It seems that cricket has quite a past associated with gambling. On Monday 1st September 1718 London were playing Rochester when the Rochester players walked off in an attempt to have the game declared incomplete so that they would retain their stake money. London was clearly winning at the time. The London players sued for their winnings and the game while incomplete was the subject of a famous lawsuit where the terms of the wager were at issue. The court ordered it to be "played out" and this happened in July 1719. Rochester with 4 wickets standing needed 30 runs but were out for just 9.
Anyway, back to research after a very interesting distraction.
From Owen Gibson in today's guardian.co.uk:
Betting exchanges such as Betfair have been outlawed under new French legislation.
The French government has effectively outlawed the online betting exchange Betfair after passing an amendment to new gambling laws. These are being closely watched by sports bodies in the UK which are lobbying the government to bring in similar regulations.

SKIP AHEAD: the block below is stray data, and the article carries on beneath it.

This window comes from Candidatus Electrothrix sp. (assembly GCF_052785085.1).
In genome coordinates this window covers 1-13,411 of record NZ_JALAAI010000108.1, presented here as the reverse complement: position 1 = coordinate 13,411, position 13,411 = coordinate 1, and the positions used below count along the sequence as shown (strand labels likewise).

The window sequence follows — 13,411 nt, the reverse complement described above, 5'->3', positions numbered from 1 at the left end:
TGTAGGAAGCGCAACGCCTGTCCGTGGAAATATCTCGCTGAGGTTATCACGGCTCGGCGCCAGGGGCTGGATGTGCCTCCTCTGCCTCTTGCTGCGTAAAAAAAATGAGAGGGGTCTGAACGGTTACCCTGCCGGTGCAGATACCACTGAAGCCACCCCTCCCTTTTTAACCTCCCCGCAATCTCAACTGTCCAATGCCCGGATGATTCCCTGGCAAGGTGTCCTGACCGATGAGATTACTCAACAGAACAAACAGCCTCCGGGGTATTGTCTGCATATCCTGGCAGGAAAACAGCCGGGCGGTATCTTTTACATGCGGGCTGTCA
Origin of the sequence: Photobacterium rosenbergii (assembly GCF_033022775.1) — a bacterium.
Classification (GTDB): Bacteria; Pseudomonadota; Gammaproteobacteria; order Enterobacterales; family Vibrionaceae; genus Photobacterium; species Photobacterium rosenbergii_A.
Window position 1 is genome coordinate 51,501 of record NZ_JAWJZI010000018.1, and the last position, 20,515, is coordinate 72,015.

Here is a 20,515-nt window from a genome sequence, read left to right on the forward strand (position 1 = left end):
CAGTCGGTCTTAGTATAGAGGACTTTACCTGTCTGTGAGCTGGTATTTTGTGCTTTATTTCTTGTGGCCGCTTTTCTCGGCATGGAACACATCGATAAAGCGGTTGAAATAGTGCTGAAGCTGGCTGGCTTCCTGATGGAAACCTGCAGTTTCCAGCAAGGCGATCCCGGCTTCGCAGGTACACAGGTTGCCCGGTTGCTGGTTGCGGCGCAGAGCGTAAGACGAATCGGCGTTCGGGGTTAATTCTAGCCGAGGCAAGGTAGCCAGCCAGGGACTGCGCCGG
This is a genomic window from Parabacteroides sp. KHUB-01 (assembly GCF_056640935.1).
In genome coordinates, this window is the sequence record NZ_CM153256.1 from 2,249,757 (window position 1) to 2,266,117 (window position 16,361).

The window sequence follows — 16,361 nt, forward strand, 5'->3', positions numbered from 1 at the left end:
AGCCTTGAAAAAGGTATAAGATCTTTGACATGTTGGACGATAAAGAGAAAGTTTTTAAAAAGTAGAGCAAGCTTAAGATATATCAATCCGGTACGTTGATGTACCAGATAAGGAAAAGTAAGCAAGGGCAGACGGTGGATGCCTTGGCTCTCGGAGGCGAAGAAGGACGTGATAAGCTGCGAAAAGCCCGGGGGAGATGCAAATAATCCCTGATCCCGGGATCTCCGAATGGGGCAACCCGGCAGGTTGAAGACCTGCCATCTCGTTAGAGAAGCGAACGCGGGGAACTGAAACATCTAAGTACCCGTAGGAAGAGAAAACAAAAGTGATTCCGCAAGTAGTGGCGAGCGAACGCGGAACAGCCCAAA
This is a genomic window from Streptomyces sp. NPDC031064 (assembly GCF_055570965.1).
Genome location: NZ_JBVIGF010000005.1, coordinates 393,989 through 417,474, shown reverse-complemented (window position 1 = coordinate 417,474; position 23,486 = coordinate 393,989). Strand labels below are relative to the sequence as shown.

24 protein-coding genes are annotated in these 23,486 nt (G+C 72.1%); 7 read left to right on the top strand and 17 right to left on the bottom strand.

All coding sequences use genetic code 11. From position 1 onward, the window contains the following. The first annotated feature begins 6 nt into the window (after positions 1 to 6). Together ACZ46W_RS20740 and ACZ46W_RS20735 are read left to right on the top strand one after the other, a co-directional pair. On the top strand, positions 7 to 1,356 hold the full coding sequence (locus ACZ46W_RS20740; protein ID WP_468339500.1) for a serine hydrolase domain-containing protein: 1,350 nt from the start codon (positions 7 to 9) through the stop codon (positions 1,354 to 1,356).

Under a surprise last-minute amendment, betting exchanges such as Betfair that allow punters to lay as well as place bets were excluded from the legislation in a move that the company described as "discriminatory".
Since its launch in 2000 Betfair has grown to become by far the biggest online betting exchange, with more than two million customers.
France's new laws have opened up the betting market for the first time, but also enshrined the principle that any bookmaker must apply for a licence and agree to pay a proportion of their revenues to sport. Online betting exchanges will not be able to apply for one of the new licences after it was ruled that allowing punters to lay bets contradicted this principle.
Passing the amendment, the French parliament also referred to a 2007 report from the British Gambling Commission that said 9.8% of punters using betting exchanges developed gambling addictions, compared to a rate of between one and three per cent among the general gambling population.
Betfair's managing director, Mark Davies, said: "We will consider our position. It is fairly clearly discriminatory against the biggest and most competitive online operator in Europe. It is a slap in the face for the consumer."
The company also disputes the figures in the 2007 BGC report, which it said were based on such a small sample that they were close to meaningless.
The French legislation has been closely watched by a coalition of British sports governing bodies that hope to persuade the government to introduce a similar system here. They argue that bookmakers should be forced to pay a levy to offer odds on their sport, a proportion of which would then be spent on fighting corruption.